When you think of Japan, what comes to mind? Thousands of people scrambling across Shibuya Crossing in Tokyo? The beautiful temples and shrines in Kyoto?
Japan is synonymous with many sights, but perhaps none as iconic as Mount Fuji.
Throughout the centuries, numerous stories and legends have added to the sacrality of Mount Fuji and led to the mountain becoming an object of faith for the Japanese people.
Despite being Japan’s highest peak, what truly separates Fuji from almost every other mountain is the fact that it is virtually symmetrical. In addition, for almost nine months of the year, Mount Fuji’s cone is covered in snow, creating a striking image that has been a source of inspiration for artists for centuries.
During these nine months, you may not be able to climb Mount Fuji, but you can capture stunning photographs of her. And one of the best places to do this is Yamanashi Prefecture.
There is one caveat, however. On a cloudy day Mount Fuji is often not visible, so be sure to visit Yamanashi on a day when the skies are clear.
That being said, the weather around Mount Fuji can change dramatically from morning to afternoon, so fear not if you can’t see the mountain at first. As long as the weather is not completely overcast, you should get a view of Mount Fuji at some point during the day. Even if she has clouds around her, it will only help to create a more atmospheric image.
The Five Lakes
There are five lakes at the northern base of Mount Fuji, and each offers a unique view of the mountain.
Lake Kawaguchiko is the most accessible of the five lakes and its location makes it a great day trip from Tokyo. A bus or train from Tokyo will take you to Kawaguchiko Station, which is just a short walk from the lake itself and where you can enjoy views of Mount Fuji for free.
If you would like an extra special view of Mount Fuji from Lake Kawaguchiko, there is another option. By the lake you can purchase a combined ticket for a boat ride that takes you around Lake Kawaguchiko and entitles you to a ride up the Mount Fuji Panoramic Ropeway. The ropeway puts you on top of another mountain which is parallel to Fuji and is a great place to take pictures, videos, or even a timelapse.
Lake Kawaguchiko is by far the most popular of the lakes. But if you have time, Lake Yamanakako, Lake Saiko, Lake Motosuko, and Lake Shojiko are all easily accessible by bus or car and are definitely worth a visit. Lake Motosuko is particularly famous as it offers the view of Mount Fuji that inspired the design of the ￥1000 JPY bill.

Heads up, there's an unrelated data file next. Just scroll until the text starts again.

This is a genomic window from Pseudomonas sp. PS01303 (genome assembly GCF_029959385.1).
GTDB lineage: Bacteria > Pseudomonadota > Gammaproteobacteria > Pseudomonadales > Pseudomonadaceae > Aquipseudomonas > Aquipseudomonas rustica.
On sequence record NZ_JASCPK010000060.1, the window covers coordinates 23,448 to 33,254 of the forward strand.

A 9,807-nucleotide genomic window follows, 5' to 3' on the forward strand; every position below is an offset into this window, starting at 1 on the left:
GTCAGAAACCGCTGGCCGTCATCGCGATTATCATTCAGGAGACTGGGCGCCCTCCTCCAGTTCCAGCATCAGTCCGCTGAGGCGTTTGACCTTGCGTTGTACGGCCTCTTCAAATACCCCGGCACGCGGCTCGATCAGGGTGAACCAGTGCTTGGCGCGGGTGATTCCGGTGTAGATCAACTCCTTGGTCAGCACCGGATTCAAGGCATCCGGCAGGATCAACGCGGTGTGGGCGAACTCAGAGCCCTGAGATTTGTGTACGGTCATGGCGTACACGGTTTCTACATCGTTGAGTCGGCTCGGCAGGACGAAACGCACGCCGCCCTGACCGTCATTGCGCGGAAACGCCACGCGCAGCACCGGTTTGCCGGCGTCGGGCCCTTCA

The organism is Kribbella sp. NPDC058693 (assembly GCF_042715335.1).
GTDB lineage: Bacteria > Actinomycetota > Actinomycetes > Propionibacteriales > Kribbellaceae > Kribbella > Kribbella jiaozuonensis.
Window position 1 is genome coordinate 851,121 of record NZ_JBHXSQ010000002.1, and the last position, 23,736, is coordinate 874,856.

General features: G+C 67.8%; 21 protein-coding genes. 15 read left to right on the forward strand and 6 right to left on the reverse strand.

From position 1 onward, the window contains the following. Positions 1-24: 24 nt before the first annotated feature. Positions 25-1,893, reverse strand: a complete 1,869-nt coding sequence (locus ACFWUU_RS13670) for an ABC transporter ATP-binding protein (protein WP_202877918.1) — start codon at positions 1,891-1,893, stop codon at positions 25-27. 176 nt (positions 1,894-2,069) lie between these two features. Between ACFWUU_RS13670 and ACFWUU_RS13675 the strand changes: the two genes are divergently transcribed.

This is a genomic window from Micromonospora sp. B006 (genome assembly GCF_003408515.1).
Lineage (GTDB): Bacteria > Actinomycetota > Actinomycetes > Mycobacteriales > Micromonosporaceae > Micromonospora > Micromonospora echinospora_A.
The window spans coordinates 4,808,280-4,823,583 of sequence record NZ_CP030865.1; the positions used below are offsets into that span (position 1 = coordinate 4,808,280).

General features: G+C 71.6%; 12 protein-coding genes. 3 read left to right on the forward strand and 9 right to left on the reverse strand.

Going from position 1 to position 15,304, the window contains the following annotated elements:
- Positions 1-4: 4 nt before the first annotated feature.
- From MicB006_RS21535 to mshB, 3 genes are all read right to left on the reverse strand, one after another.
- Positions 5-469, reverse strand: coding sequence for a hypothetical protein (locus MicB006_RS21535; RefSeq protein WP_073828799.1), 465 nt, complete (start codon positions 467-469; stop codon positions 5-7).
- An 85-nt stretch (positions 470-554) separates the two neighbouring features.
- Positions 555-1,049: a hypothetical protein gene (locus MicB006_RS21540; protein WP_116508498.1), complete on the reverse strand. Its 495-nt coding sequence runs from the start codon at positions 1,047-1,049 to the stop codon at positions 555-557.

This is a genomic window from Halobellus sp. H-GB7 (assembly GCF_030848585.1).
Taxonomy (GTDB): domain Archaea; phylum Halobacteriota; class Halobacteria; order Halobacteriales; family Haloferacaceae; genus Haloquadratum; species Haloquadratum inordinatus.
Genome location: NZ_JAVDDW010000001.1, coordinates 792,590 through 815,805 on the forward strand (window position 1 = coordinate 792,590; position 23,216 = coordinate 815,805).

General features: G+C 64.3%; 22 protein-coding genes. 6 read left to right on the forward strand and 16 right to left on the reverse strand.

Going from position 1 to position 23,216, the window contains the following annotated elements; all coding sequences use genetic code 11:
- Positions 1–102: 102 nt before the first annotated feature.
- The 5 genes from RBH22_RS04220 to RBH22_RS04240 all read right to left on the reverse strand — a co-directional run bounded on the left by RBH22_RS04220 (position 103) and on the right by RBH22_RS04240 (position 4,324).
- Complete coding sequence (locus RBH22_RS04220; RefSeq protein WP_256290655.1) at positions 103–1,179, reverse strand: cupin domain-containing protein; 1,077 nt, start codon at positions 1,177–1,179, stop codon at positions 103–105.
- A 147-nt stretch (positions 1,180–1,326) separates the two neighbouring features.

Arakurayama Sengen Park
Once you are satisfied with your pictures from the lakes, the next place to visit is Arakurayama Sengen Park. There you can capture an image of Mount Fuji alongside the Chureito Pagoda.
Throughout April and May, this spot becomes incredibly popular as photographers seek to capture this image with the addition of cherry blossoms in the shot. It has become so popular, in fact, that in recent years a queuing system has been put in place for the observation deck. Try to arrive early if you want to beat the queue, but if you can’t, the view is surely worth the wait.
Honcho Street, Fujiyoshida City
Honcho street in the city of Fujiyoshida, also in Yamanashi Prefecture, is another popular spot to capture perhaps one of the most unique views of Mount Fuji. Honcho is a narrow road which features distinct shop canopies and telephone wires that create lines leading towards Mount Fuji.
Honcho is an Instagrammer’s dream. As such, you will probably notice a few people there eagerly waiting for cars to pass so that they can capture a clear shot of the street with Mount Fuji looming in the background.
If photographing Mount Fuji simply isn’t enough and you would like to climb the mountain, the climbing season is typically between early July and mid-September. Be sure to check the official website for more information, including the status of trail routes up the mountain, as they may be closed for various reasons.
How to Get There
The most convenient way to get to Yamanashi Prefecture from Tokyo is by taking the Chuo Line Limited express train from Narita, Tokyo Station, or Shinjuku to Otsuki Station, and then changing to the Fujikyu Line, which takes you directly to Kawaguchiko Station.
Fujikyu and Keio Buses that go direct from the Shinjuku Bus Terminal to Kawaguchiko Station 1-2 times an hour. The journey takes around 2 hours and costs 1950 yen.
Fujikyu and JR Kanto Buses that go direct from Tokyo Station (Yaesu South Exit) to Kawaguchiko Station 1-2 times an hour. The journey takes around 2 hours and costs 2000 yen.
Fujikyu Bus from outside Mark City in Shibuya to Kawaguchiko Station once every 2 hours. The journey takes between 2 hours to 2 hours 30 minutes and costs 2000 yen.
The trip takes around 30 minutes longer than the train, but can be significantly cheaper.
Author: Şenol Hasan